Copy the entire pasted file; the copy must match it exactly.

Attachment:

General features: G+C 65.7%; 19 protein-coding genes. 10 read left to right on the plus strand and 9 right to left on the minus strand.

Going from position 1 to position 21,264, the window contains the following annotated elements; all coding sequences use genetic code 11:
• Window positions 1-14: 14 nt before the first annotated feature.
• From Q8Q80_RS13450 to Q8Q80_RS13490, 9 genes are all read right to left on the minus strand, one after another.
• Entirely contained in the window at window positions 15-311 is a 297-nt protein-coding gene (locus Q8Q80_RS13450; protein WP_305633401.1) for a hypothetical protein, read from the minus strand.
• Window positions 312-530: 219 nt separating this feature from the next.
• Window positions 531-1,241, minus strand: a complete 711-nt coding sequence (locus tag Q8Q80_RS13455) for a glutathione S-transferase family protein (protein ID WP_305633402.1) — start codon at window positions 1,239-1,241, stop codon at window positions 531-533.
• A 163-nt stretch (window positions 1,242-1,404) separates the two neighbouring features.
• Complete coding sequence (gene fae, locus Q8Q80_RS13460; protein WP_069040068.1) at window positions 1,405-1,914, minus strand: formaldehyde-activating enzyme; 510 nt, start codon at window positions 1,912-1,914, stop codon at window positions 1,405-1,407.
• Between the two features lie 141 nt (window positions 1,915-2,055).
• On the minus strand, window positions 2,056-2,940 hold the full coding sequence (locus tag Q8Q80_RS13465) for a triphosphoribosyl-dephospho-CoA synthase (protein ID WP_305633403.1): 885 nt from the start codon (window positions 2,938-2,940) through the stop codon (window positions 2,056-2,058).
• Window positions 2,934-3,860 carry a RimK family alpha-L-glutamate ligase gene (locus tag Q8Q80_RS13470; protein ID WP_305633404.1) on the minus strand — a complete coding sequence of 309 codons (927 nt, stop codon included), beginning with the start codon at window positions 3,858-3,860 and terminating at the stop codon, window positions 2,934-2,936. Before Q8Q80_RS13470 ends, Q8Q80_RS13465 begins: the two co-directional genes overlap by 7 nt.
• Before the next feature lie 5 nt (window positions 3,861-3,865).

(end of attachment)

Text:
General features: G+C 65.7%; 19 protein-coding genes. 10 read left to right on the plus strand and 9 right to left on the minus strand.

Going from position 1 to position 21,264, the window contains the following annotated elements; all coding sequences use genetic code 11:
• Window positions 1-14: 14 nt before the first annotated feature.
• From Q8Q80_RS13450 to Q8Q80_RS13490, 9 genes are all read right to left on the minus strand, one after another.
• Entirely contained in the window at window positions 15-311 is a 297-nt protein-coding gene (locus Q8Q80_RS13450; protein WP_305633401.1) for a hypothetical protein, read from the minus strand.
• Window positions 312-530: 219 nt separating this feature from the next.
• Window positions 531-1,241, minus strand: a complete 711-nt coding sequence (locus tag Q8Q80_RS13455) for a glutathione S-transferase family protein (protein ID WP_305633402.1) — start codon at window positions 1,239-1,241, stop codon at window positions 531-533.
• A 163-nt stretch (window positions 1,242-1,404) separates the two neighbouring features.
• Complete coding sequence (gene fae, locus Q8Q80_RS13460; protein WP_069040068.1) at window positions 1,405-1,914, minus strand: formaldehyde-activating enzyme; 510 nt, start codon at window positions 1,912-1,914, stop codon at window positions 1,405-1,407.
• Between the two features lie 141 nt (window positions 1,915-2,055).
• On the minus strand, window positions 2,056-2,940 hold the full coding sequence (locus tag Q8Q80_RS13465) for a triphosphoribosyl-dephospho-CoA synthase (protein ID WP_305633403.1): 885 nt from the start codon (window positions 2,938-2,940) through the stop codon (window positions 2,056-2,058).
• Window positions 2,934-3,860 carry a RimK family alpha-L-glutamate ligase gene (locus tag Q8Q80_RS13470; protein ID WP_305633404.1) on the minus strand — a complete coding sequence of 309 codons (927 nt, stop codon included), beginning with the start codon at window positions 3,858-3,860 and terminating at the stop codon, window positions 2,934-2,936. Before Q8Q80_RS13470 ends, Q8Q80_RS13465 begins: the two co-directional genes overlap by 7 nt.
• Before the next feature lie 5 nt (window positions 3,861-3,865).